All the Time in the World
The Persistence of Memory, Salvador Dali, courtesy of the Museum of Modern Art NYC

“I have all the time in the world,” a confident, aggressive, thirtysomething financial manager I’ll call “Mr. Endless Time” told me, his therapist, many years ago. “I have plenty of time to settle down and be more disciplined and responsible. For now, I’d rather have fun, play the field, and enjoy my life.”

Yes and no, I thought.

He comes from hardy stock, and if he is fortunate—and careful—he may live a long life and have a great deal of time. But life—with all its transience and loss—keeps reminding us that while most of us operate as if we have endless time, we don’t.

Jorge Luis Borges’ short story “The Immortal” is about a group of people who live forever. At first, a life without the passage of time—or death—seems wonderful. All the time in the world to reach their goals, enjoy the fruits of their efforts, and soak in the pleasures of the world.

We cling to the fantasy of endless time for various reasons: from fear of our own deaths to wanting to deny or minimize possibilities that will never be. If we have all the time in the world, loves and opportunities lost—from singing opera to playing center field for the Yankees—might be magically redeemed.

But the denizens of Borges’ city of immortals live in a gilded nightmare. Lulled by immortality and the fantasy of permanence, they feel no urgency to do anything because it can always be done later. Indifference, passivity, and complacency flourish, and investment in one’s own fate and the plight of others wanes.

“Death makes men precious and pathetic,” wrote Borges. “[E]very act they execute may be their last; there is not a face that is not on the verge of dissolving like a face in a dream. Everything among the mortals has the value of the irretrievable and the perilous. Among the Immortals, on the other hand…nothing can happen only once, nothing is preciously precarious.”

And so nothing is important or essential.

We cling to the fantasy of endless time for various reasons: from fear of our own deaths to wanting to deny or minimize possibilities that will never be. If we have all the time in the world, loves and opportunities lost—from singing opera to playing center field for the Yankees—might be magically redeemed.

Twenty years after I originally met Mr. Endless Time, he unexpectedly returned to therapy. He had come in only for a consultation that first time around, but he shared enough about himself in that session for me to remember how assured and self-possessed he had appeared. When we reconnected, we spent our sessions mapping the contours of the panic that afflicted him. It wasn’t caused by the alienating and unfulfilling work he toiled at or the hair loss, middle-aged paunch, and swollen eyes he now exhibited. We understood his nameless dread only after we illuminated a faintly recalled nightmare that had left him unsettled and confused. “There’s a murky orange object and a ticking sound,” he reported.

“Anything come to mind about either?” I asked.

“There’s an orange clock covered with ants in Salvador Dali’s painting The Persistence of Memory,” he said.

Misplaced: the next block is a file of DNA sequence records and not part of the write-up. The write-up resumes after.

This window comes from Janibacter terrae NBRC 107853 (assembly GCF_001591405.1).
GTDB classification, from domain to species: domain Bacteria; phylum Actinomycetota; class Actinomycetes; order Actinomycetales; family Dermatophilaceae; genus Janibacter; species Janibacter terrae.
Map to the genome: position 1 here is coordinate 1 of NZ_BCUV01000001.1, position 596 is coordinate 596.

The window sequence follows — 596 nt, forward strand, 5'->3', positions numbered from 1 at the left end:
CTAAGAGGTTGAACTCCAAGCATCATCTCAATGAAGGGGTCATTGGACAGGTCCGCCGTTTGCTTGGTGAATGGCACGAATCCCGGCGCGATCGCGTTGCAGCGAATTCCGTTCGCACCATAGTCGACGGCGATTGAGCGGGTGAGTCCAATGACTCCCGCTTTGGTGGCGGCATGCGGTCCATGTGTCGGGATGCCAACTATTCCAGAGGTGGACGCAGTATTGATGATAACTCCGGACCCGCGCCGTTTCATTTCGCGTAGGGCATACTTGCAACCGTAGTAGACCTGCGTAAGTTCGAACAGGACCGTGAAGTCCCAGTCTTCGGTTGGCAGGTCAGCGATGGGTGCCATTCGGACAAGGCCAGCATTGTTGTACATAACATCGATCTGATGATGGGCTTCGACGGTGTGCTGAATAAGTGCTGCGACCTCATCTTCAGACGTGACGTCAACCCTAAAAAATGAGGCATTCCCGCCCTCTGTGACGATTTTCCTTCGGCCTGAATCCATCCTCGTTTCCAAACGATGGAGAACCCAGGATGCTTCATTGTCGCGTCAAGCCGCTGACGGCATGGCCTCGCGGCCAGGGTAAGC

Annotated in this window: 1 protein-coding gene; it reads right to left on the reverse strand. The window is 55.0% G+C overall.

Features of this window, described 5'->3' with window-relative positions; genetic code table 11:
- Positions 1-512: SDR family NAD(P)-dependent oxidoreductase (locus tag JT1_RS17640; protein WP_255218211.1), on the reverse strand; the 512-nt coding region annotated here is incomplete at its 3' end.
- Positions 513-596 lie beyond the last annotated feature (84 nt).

There’s also a melting pocket watch in it. “Anything else come to mind about the orange clock, Dali, or ants?” I asked.

“Time,” he said.

Eventually Mr. Endless Time stopped denying the finiteness of time. And he no longer descended into fatalism and resignation. The reality of not having all the time in the world helped him treat his mortality—and his life—more seriously.

My patient had a pensive expression and seemed to be searching for something, so I remained silent.

“Time stands still for no one,” he continued. “It melts away like butter in a pan. It’s gone before you know it.”

In subsequent sessions he was sadder and more vulnerable. Gone was the jaunty, the-universe-is-my-amusement-park attitude. He now understood that he did not have all the time in the world. He lived in an in-between time worse than those lonely and soul-crunching sleepless, middle-of-the-night hours: no longer oblivious to time’s passage; not yet reconciled to whatever finite time remained.

Eventually Mr. Endless Time stopped denying the finiteness of time. And he no longer descended into fatalism and resignation. The reality of not having all the time in the world helped him treat his mortality—and his life—more seriously. Aware of the restrictions of time, my chastened client dived more wholeheartedly into what he was doing and felt more urgency about leaving a mark on the world he formerly saw as “an endless breast to drink from.” Mr. Endless Time would now use the time he had more urgently and carefully and no longer take his existence for granted.

When we, like him, let go of the fantasy of having all the time in the world, we awaken from a trance.

1 Comment

  • Tara Green
    Posted January 1, 2014 9:20 am 0Likes

    A lovely piece. It made me think of the Zen Buddhist Evening Gatha:

    “Let me respectfully remind you,
    Life and death are of supreme importance.
    Time swiftly passes by and opportunity is lost.
    Each of us should strive to awaken. . .
    . . . awaken,
    Take heed. Do not squander your life.”

Leave a comment



Social

Subscribe to Our Newsletter



You have successfully subscribed to our mail list.

Too many subscribe attempts for this email address

* required